Transformational Leadership and the Dispositional Effects of Hope, Optimism, and Resilience on Governmental Leaders
Mary Ann Garbowski
This study examined transformational leadership in relation to hope, optimism, and resilience in government employees. Transformational leadership was measured using The Leadership Profile (TLP; Rosenbach, 2004), utilizing Scales 3 through 10. Hope was measured using theHope Scale(Snyder, Harris, Anderson, & Holleran, 1991). Optimism was measure with the Life Orientation Test-Revised (LOT-R; Scheier & Carver, 1985). Resilience was measured by the Short Hardiness Scale (Bartone, 1995). Lastly, social desirability was measured utilizing the Social Desirability Response Scale (SDRS; Hays et al., 1989). A nonexperimental, quantitative research design was used to answer five exploratory research questions. Pearson r correlation and linear regression demonstrated a significant relationship with all transformational leadership behaviors and characteristics except for follower-centered leadership. Suggestions are offered as to why the three dispositional variables jointly did not predict a relationship between a government employee and his or her extent of follower-centered leadership in this study. Resilience was the most significant dispositional variable after accounting for social desirability. Discussion from the transformational leadership literature in concert with the dispositional variables is presented to support the findings. Limitations of the study and recommendations for future research are presented.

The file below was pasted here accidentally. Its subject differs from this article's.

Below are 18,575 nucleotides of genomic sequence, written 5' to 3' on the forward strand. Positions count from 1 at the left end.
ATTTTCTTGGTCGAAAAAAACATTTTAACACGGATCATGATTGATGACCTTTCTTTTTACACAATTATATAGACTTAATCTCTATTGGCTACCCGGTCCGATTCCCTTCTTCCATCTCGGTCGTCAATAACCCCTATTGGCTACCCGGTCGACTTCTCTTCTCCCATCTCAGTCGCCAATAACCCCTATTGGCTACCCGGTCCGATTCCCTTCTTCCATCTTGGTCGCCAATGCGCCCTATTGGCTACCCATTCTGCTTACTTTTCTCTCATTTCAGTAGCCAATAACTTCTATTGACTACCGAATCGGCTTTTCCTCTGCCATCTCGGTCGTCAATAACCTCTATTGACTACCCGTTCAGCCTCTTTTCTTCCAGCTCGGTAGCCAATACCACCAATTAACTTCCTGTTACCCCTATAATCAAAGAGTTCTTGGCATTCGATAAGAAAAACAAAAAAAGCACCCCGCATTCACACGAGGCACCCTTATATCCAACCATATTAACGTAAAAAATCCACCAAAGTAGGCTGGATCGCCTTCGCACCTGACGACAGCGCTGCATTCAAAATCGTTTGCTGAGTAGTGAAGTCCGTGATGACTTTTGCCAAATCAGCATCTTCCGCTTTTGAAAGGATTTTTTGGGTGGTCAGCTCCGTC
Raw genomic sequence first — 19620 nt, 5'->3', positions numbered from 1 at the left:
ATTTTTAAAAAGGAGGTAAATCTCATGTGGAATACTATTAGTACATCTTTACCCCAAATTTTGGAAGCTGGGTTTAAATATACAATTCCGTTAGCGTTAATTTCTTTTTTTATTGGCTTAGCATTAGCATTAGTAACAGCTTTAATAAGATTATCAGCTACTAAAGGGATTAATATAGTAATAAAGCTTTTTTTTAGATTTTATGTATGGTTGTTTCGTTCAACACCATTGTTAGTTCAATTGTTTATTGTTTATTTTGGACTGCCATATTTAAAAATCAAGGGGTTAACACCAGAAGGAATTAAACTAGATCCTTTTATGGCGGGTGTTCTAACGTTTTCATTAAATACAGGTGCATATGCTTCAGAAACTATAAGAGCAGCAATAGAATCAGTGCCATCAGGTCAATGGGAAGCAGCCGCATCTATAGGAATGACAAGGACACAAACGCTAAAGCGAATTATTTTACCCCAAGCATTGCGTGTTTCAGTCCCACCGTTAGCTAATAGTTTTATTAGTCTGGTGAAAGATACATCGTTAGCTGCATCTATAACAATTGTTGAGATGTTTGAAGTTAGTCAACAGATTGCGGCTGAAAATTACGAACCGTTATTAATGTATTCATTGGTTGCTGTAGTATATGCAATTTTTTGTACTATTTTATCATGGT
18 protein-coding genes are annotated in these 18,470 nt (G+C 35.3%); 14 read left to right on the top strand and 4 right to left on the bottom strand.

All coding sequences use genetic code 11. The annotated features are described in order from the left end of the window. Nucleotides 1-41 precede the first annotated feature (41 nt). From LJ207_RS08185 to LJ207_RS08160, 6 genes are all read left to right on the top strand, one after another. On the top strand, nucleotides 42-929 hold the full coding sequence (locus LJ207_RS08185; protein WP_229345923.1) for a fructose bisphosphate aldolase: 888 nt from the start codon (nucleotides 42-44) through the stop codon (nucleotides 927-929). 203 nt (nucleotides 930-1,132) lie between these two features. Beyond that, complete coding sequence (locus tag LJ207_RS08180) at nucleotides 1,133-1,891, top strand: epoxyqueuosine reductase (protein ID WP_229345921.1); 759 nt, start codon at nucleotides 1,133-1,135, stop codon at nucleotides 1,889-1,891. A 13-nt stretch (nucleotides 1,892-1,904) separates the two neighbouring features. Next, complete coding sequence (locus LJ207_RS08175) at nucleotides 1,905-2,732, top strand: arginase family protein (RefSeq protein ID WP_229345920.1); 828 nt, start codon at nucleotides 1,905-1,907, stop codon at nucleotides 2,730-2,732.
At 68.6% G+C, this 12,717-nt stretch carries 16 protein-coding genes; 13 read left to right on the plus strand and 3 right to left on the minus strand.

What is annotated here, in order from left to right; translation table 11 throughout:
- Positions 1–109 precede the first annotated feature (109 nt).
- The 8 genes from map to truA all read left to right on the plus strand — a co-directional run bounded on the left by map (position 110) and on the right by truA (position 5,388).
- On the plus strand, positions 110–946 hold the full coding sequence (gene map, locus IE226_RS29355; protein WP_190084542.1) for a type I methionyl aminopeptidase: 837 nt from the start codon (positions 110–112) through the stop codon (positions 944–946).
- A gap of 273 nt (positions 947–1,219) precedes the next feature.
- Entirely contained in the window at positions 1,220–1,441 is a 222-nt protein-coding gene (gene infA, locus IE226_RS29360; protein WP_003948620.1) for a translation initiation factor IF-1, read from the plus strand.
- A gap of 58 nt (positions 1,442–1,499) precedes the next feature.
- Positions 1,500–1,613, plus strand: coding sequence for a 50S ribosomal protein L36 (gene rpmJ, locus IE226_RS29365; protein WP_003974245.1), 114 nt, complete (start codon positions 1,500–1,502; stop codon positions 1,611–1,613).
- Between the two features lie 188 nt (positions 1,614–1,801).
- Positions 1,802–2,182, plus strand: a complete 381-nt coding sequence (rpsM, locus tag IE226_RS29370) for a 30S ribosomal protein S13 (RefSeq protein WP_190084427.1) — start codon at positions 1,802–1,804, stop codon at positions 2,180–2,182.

Regent students, staff, and faculty: Available in full text from Regent University Library
Non-Regent researchers: Available in full text from UMI Dissertation Services